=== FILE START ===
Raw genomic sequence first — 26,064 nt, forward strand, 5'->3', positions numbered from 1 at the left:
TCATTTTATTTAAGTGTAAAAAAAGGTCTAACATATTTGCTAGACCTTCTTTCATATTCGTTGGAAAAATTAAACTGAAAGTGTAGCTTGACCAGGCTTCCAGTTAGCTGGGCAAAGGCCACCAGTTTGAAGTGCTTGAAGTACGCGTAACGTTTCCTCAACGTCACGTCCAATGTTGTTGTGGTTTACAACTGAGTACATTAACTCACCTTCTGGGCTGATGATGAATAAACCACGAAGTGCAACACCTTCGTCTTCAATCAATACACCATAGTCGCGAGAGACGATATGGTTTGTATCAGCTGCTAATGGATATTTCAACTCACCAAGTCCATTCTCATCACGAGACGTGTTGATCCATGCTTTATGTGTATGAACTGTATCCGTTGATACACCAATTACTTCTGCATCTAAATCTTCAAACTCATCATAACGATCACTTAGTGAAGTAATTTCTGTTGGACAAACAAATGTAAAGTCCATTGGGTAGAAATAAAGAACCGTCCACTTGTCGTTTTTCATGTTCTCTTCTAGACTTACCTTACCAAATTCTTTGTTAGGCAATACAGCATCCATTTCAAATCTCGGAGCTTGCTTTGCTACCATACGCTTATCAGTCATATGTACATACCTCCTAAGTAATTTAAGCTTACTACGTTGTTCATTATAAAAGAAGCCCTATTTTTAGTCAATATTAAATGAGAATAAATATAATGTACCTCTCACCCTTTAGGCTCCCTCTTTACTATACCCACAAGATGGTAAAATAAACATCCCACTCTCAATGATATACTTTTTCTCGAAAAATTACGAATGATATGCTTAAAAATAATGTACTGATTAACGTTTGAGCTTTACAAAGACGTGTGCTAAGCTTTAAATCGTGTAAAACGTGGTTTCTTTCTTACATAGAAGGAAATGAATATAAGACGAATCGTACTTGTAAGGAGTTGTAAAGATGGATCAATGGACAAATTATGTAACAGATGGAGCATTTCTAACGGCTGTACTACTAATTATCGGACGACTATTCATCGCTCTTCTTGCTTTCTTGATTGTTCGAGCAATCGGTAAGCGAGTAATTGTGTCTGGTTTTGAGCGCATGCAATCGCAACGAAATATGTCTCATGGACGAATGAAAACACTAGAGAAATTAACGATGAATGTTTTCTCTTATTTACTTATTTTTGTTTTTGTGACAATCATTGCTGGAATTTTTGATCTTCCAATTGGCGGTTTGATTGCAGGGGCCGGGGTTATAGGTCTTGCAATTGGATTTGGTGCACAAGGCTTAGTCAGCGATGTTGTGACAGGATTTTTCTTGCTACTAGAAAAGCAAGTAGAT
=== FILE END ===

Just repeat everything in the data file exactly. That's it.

Raw genomic sequence first — 26,064 nt, forward strand, 5'->3', positions numbered from 1 at the left:
TCATTTTATTTAAGTGTAAAAAAAGGTCTAACATATTTGCTAGACCTTCTTTCATATTCGTTGGAAAAATTAAACTGAAAGTGTAGCTTGACCAGGCTTCCAGTTAGCTGGGCAAAGGCCACCAGTTTGAAGTGCTTGAAGTACGCGTAACGTTTCCTCAACGTCACGTCCAATGTTGTTGTGGTTTACAACTGAGTACATTAACTCACCTTCTGGGCTGATGATGAATAAACCACGAAGTGCAACACCTTCGTCTTCAATCAATACACCATAGTCGCGAGAGACGATATGGTTTGTATCAGCTGCTAATGGATATTTCAACTCACCAAGTCCATTCTCATCACGAGACGTGTTGATCCATGCTTTATGTGTATGAACTGTATCCGTTGATACACCAATTACTTCTGCATCTAAATCTTCAAACTCATCATAACGATCACTTAGTGAAGTAATTTCTGTTGGACAAACAAATGTAAAGTCCATTGGGTAGAAATAAAGAACCGTCCACTTGTCGTTTTTCATGTTCTCTTCTAGACTTACCTTACCAAATTCTTTGTTAGGCAATACAGCATCCATTTCAAATCTCGGAGCTTGCTTTGCTACCATACGCTTATCAGTCATATGTACATACCTCCTAAGTAATTTAAGCTTACTACGTTGTTCATTATAAAAGAAGCCCTATTTTTAGTCAATATTAAATGAGAATAAATATAATGTACCTCTCACCCTTTAGGCTCCCTCTTTACTATACCCACAAGATGGTAAAATAAACATCCCACTCTCAATGATATACTTTTTCTCGAAAAATTACGAATGATATGCTTAAAAATAATGTACTGATTAACGTTTGAGCTTTACAAAGACGTGTGCTAAGCTTTAAATCGTGTAAAACGTGGTTTCTTTCTTACATAGAAGGAAATGAATATAAGACGAATCGTACTTGTAAGGAGTTGTAAAGATGGATCAATGGACAAATTATGTAACAGATGGAGCATTTCTAACGGCTGTACTACTAATTATCGGACGACTATTCATCGCTCTTCTTGCTTTCTTGATTGTTCGAGCAATCGGTAAGCGAGTAATTGTGTCTGGTTTTGAGCGCATGCAATCGCAACGAAATATGTCTCATGGACGAATGAAAACACTAGAGAAATTAACGATGAATGTTTTCTCTTATTTACTTATTTTTGTTTTTGTGACAATCATTGCTGGAATTTTTGATCTTCCAATTGGCGGTTTGATTGCAGGGGCCGGGGTTATAGGTCTTGCAATTGGATTTGGTGCACAAGGCTTAGTCAGCGATGTTGTGACAGGATTTTTCTTGCTACTAGAAAAGCAAGTAGAT